Dan Campbell Chronicles ‘Other People’s Lives’ on Stellar Debut Solo Album [Q&A]

Photo: Michelle Baumval

The Wonder Years frontman Dan Campbell is blazing a trail of his own with his debut solo album Other People’s Lives. Known for his vulnerable writing style and roaring vocals, the singer-songwriter delivers a folk album that proves everyone has a story to tell.

In a bid for purpose and structure, Dan started writing songs for and about other people back in early quarantine. He found joy learning about their lives, endlessly searching for details to tell their stories. The songs he wrote let listeners look through narrow openings into the quiet, milestone moments in the lives of strangers.

We had the opportunity to talk with Campbell about his debut solo album and what he learned about himself and people while writing about strangers.

Ones to Watch: Most people know you from The Wonder Years and Aaron West and the Roaring Twenties and all of the impeccably written songs you created for those projects. What made you decide to do a solo project, and how did you separate yourself from those other projects?

Dan Campbell: To be totally transparent, it was born out of need. My life has been centered around touring for the last decade, and when that went away, I lost a lot of “hat keep” me in orbit and the means for supporting my family. I had an 11-month old at home and no idea what I was going to do. My manager suggested trying to write songs for other people, and I gave it a shot and fell in love with it. So when I really needed something to focus on, I had these songs. I would wake up with my son and do the dad thing until his first nap, go down to the basement and work on a song, get a demo of it on my phone, and then go back to parenting for a few hours. I’d listen when I’d take him on walks and make mental notes and when he went down for his second nap, I’d refine the song. Usually, I’d work on 1-2 a week. The routine did so much for me.

As far as separating it from TWY and AW20, it was just about being conscious of the things I do specifically for those projects that make them what they are and avoiding those hallmarks. For AW20, musically, this is fairly similar, but I made a conscious effort to keep these more in my lower and middle vocal range, partially because the subject matter called for it. Also, the real keystone of Aaron West is the story arc, and so as long as I wasn’t in that narrative, I think it becomes something of its own immediately.

What was the most surprising thing you learned about the people you wrote these songs about/for?

I think one of the big things was realizing that everyone has a great story to tell. In a way, I knew that, but this really made it plain to me. It can be easy, as a human, to see yourself as the main character of reality and to have this kind of myopic view of the world. Writing these songs helped me remember that every person’s life has its own richness.

What did you learn, if anything, about yourself during the creation of this record?

One of my favorite discoveries was how much I loved interviewing people. That’s where the process of the songs began - I had Skype calls with everyone. They had a story they wanted to tell, but I really enjoyed the process of digging for little landmark moments and asking after details to add depth to the narratives. I learned quickly how valuable it could be for the songs to find out what color paint was used, what model the car was, what street the house was on, etc. It was honestly fun to work with people to help add color to the stories.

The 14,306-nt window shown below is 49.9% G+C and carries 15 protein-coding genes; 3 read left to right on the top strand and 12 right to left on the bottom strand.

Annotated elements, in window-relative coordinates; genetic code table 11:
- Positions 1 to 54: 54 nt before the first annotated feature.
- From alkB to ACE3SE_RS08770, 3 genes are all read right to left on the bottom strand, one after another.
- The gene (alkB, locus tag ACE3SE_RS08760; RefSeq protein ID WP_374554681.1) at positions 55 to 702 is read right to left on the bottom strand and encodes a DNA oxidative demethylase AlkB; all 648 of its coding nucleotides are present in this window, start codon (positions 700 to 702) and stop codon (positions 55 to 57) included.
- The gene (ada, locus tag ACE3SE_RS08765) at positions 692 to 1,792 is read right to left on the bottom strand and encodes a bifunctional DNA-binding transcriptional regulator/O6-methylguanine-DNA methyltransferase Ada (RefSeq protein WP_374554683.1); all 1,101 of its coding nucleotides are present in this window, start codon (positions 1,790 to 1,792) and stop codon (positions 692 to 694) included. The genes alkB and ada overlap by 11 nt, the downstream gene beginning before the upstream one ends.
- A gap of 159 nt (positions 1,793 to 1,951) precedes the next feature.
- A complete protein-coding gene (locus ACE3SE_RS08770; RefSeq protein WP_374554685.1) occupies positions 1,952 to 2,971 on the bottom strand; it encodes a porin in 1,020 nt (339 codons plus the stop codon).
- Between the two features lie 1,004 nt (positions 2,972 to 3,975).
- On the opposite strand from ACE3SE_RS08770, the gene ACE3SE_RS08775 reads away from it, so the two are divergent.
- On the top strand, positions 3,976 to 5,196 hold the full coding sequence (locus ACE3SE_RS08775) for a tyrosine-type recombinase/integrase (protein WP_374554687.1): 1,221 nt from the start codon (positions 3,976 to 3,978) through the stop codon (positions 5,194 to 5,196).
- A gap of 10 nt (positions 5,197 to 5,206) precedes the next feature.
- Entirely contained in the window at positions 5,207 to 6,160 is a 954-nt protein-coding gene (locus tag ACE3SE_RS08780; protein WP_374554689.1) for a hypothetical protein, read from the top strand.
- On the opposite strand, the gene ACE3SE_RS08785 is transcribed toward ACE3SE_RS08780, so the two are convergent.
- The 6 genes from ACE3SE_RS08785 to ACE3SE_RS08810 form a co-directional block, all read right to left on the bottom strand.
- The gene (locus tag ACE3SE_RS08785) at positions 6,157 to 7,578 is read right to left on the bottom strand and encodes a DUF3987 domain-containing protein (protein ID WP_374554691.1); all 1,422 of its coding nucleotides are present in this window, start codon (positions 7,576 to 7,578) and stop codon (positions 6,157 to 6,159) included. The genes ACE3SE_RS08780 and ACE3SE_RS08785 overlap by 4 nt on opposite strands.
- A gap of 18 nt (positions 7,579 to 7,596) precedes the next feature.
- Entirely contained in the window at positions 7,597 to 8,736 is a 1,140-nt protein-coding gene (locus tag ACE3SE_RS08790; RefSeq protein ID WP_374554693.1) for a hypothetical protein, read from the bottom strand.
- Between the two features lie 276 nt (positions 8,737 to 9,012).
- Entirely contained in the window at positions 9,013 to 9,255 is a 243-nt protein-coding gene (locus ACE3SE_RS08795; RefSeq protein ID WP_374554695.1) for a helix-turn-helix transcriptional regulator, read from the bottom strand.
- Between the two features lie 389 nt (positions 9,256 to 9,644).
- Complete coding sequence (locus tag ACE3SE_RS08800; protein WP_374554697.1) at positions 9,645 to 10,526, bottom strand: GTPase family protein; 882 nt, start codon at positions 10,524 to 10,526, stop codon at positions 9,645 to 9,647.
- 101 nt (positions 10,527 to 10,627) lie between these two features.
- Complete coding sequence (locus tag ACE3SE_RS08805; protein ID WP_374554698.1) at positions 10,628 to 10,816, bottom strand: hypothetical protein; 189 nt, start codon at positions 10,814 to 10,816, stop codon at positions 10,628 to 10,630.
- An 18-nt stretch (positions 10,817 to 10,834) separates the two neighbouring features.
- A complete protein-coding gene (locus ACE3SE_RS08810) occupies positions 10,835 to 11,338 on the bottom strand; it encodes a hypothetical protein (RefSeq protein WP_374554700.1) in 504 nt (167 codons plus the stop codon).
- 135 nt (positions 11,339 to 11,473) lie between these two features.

This record, as the album title shows, is an anthology of other people’s lives. Is there an overarching story that this body of work tells about people and the lives we lead?

For a long time, I thought the album divided itself into songs about love or death, but the more I thought about it, the more I think I’ve decided they’re all love songs. Some of them are about the joy of finding and cultivating that love, and others are about the sadness of losing someone forever, but they’re all about love at their core. Writing an elegy for someone is its own sort of love song.

Cliche question, but what is your favorite track on the album?

It changes all of the time but this week, it’s "The Kings of Halloween."

Which song was the hardest one to write

Technically, I think “Conversations with the Flowers” was maybe the most challenging, because it’s one song that’s remembering the lives of four different people. Finding a way to structure that to give adequate space to each of those lives and stories while still building a sonically nice song to listen to was a bit of a puzzle. Emotionally, it was “The Kings of Halloween.” The way Leah told that story, the way she spoke about her mom, I really felt it. That’s one that I was nervous to send because I desperately wanted to do justice to the story.

Which track are you most excited for people to listen to that hasn’t been released yet?

It might be “Streetlights Painted You Gold.” Robin’s harmonies and Kristine and Maria’s strings really added so much beauty and life to the song. I think it’s an easy one to fall for.

Dan Campbell's Other People's Lives is available everywhere you can stream it

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